With their second album, The Minstrel Show, North Carolina hip-hop trio Little Brother are speaking to an emerging generation of disenchanted rap junkies. ''The new black face is jewelry, rims, guns, misogyny, and drugs,'' says Little Brother rapper Big Pooh, 25. ''Even though that's part of black life, that's not all there is to it. You got people raising their sons and daughters, going to school, working. And we just wanna bring that balance back to the music.''
Rounded out by MC Phonte and producer 9th Wonder (Destiny's Child's ''Girl'' and Jay-Z's ''Threat''), the group's mix of soulful beats and dark humor is a galvanizing antidote to the crunk anthems and ''screwed-and-chopped'' jams that now dominate the genre from below the Mason-Dixon line. ''We don't sound like a Southern group from 2005,'' says 9th Wonder, 30. ''We sound like a Southern group from '93 'cause we grew up on Public Enemy, A Tribe Called Quest, De La Soul, Geto Boys, and N.W.A.''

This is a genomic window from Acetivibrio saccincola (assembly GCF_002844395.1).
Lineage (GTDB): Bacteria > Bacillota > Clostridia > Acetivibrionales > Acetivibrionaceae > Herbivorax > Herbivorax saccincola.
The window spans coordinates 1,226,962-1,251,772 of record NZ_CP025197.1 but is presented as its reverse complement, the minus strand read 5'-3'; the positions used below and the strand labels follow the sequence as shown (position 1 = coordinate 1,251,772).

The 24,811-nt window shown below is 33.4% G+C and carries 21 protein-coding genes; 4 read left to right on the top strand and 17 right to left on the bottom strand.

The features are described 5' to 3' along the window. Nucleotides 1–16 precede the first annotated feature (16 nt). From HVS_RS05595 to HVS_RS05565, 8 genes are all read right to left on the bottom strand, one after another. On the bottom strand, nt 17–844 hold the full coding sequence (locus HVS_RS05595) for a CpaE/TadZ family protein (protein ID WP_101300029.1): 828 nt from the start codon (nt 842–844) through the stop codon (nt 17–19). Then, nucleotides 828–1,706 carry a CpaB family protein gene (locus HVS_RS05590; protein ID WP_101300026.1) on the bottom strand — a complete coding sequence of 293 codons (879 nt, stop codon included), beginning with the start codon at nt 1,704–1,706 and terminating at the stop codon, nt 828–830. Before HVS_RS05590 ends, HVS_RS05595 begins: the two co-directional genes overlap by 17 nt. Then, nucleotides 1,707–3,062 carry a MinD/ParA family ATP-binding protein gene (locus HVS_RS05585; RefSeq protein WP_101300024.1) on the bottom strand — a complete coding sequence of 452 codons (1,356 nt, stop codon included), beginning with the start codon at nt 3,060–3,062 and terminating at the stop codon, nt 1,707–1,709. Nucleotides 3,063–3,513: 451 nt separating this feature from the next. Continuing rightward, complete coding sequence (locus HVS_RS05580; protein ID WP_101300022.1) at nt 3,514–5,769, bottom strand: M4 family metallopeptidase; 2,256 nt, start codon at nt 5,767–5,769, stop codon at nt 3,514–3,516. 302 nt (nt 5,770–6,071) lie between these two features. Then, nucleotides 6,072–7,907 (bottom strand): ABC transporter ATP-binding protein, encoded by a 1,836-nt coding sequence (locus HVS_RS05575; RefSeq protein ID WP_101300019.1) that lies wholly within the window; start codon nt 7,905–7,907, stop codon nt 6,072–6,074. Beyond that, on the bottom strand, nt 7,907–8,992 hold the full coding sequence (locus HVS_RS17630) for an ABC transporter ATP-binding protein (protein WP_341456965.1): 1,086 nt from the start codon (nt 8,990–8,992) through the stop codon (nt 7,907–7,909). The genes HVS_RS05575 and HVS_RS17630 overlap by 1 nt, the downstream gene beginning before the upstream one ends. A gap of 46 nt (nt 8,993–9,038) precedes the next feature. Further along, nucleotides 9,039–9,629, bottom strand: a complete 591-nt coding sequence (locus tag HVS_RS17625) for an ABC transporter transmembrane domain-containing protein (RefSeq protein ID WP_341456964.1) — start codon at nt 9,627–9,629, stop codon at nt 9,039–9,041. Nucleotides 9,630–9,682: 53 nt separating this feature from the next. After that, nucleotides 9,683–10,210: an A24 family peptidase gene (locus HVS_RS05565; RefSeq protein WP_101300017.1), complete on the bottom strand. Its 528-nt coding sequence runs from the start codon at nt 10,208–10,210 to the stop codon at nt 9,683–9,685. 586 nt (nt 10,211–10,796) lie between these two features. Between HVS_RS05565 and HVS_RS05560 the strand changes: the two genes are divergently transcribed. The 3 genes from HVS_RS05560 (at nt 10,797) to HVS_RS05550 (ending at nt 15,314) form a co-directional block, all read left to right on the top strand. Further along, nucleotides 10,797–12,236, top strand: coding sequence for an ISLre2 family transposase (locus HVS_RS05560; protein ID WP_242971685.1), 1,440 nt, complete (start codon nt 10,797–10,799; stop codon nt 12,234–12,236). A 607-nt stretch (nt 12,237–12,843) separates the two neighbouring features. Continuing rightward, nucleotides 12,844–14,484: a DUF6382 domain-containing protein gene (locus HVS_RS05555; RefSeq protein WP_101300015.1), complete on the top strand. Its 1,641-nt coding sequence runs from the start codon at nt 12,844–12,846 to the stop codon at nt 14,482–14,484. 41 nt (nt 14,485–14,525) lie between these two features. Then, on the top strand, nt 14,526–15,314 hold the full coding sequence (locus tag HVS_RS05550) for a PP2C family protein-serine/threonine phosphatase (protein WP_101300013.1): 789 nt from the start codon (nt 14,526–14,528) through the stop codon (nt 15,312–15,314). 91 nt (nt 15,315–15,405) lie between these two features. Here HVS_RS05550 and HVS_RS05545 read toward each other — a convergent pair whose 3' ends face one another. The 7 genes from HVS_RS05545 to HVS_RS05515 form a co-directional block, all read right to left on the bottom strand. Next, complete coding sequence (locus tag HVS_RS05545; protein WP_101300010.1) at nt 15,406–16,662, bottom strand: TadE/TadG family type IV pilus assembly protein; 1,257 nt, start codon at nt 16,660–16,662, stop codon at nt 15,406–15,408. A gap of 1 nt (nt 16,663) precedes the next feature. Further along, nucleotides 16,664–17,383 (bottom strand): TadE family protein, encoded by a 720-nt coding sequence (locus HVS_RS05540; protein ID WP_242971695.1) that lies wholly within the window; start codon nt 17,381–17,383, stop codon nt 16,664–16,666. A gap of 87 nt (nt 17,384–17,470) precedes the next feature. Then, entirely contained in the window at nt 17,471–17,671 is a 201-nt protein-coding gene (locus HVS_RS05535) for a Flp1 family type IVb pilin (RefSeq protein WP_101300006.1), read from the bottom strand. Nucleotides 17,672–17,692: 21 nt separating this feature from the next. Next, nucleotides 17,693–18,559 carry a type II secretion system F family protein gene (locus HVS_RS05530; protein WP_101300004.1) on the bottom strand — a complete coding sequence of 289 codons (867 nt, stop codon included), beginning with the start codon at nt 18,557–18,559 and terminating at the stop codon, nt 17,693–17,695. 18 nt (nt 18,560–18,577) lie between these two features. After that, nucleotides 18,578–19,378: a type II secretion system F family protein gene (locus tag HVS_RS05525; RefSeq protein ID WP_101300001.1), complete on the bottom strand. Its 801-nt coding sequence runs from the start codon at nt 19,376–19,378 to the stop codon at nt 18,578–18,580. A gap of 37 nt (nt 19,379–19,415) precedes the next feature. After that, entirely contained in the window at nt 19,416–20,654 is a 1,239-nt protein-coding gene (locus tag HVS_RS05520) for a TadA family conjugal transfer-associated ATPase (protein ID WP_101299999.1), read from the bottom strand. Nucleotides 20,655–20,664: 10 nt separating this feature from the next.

In fact, Little Brother, which its members formed in 2001 as undergrads at North Carolina Central University, was loosely conceived as an homage to their musical heroes. ''We're following in the footsteps of those who came before us and made great records, but we're also finding our own niche as we go along,'' says Phonte, 26. And he's right: Rather than mimicking their like-minded predecessors, Little Brother have crafted a witty concept album that not only lampoons contemporary rap and R&B but also explores practical matters like relationships and fatherhood.
''Black music now is in bad shape because everybody wanna be in the club,'' Phonte continues. ''If you're at a club and a girl with a big ass is throwing it on you, the DJ could play the Smurfs theme song and that would be the club banger, like, 'Yo, he dropped that Gargamel! It's off the chain!' Anything [sounds good] to a bunch of half-drunk [people] in a room with the lights off.''